Monarch Butterflies and Gray Whales Sightings this Winter
Winter is here! Monarch butterflies and gray whales sightings are in full swing.
Visitors can catch these tiny orange-and-black creatures clustered in the eucalyptus groves, while some of the world’s most majestic and largest sea mammals can be spotted in the vast Pacific Ocean.
At the Goleta Butterfly Grove, monarch butterflies spend their winter vacation in the open space. The population tends to peak near the end of December and the butterflies are most active during their mating season in February. The butterflies populate Ellwood Mesa in western Goleta until about mid-February, and then begin their return journey north. In the morning and on cool days, the monarchs tend to stay in clusters. On warm afternoons, the butterflies can be seen flying, gathering water and minerals from the soil. The insects begin their travels to the California coast from west of the Rocky Mountains to avoid harsh winter temperatures. The eucalyptus branches at the butterfly preserve create ideal microclimate characteristics that the insects require to survive the winter season, Hernandez said.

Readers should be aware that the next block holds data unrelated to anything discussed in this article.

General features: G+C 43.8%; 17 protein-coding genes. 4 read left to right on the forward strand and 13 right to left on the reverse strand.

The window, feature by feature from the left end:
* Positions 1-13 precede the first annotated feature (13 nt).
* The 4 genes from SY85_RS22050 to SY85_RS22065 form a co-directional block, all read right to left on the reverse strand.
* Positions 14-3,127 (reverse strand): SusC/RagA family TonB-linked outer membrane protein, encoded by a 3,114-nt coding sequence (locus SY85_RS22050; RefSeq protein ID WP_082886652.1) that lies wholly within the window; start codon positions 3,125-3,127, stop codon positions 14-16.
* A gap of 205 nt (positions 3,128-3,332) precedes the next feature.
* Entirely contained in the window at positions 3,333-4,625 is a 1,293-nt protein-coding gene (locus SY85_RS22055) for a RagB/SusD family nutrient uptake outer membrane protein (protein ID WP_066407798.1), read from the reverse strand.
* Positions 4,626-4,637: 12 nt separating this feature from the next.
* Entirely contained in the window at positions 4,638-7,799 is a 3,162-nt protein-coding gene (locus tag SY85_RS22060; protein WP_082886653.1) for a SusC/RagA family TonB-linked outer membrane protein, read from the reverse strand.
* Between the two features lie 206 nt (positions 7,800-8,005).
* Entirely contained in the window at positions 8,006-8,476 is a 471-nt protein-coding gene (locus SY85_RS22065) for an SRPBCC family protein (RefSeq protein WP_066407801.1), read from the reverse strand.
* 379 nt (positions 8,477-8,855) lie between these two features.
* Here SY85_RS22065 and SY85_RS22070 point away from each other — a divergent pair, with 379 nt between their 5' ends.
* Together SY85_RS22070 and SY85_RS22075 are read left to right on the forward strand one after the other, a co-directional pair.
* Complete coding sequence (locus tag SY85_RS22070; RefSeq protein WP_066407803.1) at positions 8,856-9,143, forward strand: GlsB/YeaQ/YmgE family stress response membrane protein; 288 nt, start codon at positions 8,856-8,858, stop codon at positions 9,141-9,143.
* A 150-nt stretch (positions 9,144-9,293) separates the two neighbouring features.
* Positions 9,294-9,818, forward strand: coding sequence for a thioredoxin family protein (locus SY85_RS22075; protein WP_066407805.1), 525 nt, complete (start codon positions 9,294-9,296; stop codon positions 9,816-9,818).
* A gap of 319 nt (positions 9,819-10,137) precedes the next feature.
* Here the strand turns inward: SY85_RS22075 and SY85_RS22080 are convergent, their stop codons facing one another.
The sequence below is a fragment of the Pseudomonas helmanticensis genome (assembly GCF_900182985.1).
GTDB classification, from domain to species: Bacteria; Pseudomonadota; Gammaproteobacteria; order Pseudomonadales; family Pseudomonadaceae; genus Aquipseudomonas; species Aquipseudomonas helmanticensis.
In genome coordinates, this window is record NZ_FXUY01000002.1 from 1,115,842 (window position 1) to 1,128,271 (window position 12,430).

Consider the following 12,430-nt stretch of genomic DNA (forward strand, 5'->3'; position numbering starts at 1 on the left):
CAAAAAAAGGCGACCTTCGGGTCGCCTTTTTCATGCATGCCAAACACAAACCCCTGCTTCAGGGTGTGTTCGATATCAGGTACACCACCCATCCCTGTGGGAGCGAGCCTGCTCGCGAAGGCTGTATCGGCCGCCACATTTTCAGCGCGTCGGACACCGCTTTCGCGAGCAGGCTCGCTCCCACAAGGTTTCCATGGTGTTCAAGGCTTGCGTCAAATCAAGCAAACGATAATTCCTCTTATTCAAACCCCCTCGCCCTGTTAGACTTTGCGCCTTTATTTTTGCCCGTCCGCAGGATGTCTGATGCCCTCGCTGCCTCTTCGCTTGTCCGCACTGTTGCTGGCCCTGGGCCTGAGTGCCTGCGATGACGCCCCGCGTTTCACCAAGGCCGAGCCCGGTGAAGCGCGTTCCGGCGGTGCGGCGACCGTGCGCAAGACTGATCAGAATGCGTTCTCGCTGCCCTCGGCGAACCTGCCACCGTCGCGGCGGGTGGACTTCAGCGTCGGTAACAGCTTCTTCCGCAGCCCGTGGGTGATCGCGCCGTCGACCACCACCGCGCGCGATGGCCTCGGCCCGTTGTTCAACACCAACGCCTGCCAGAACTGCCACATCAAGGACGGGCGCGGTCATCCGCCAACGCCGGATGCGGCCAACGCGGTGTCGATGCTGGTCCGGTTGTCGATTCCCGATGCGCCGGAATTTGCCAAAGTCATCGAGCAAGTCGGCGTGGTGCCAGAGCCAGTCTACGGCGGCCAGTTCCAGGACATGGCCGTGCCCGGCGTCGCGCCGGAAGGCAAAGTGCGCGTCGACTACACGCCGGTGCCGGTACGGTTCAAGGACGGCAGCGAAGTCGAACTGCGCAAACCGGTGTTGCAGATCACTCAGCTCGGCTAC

The grove is open for viewing daily during daylight hours. Admission is free. Free parking is available on site or at the lot across from Ellwood School, at 7686 Hollister Ave. Docent guides are available to visitors from 11 a.m. to 2 p.m. each Saturday and Sunday through mid-February.
Pacific gray whales also call the Santa Barbara County coast their winter home. More than 20,000 gray whales migrate through the Santa Barbara Channel on their way to and from the warm lagoons of southern Baja California in Mexico. Peak gray whale migration season is mid-January through April in Southern California. Gray whales, California sea lions and pods of dolphins can be spotted from Goleta bluffs.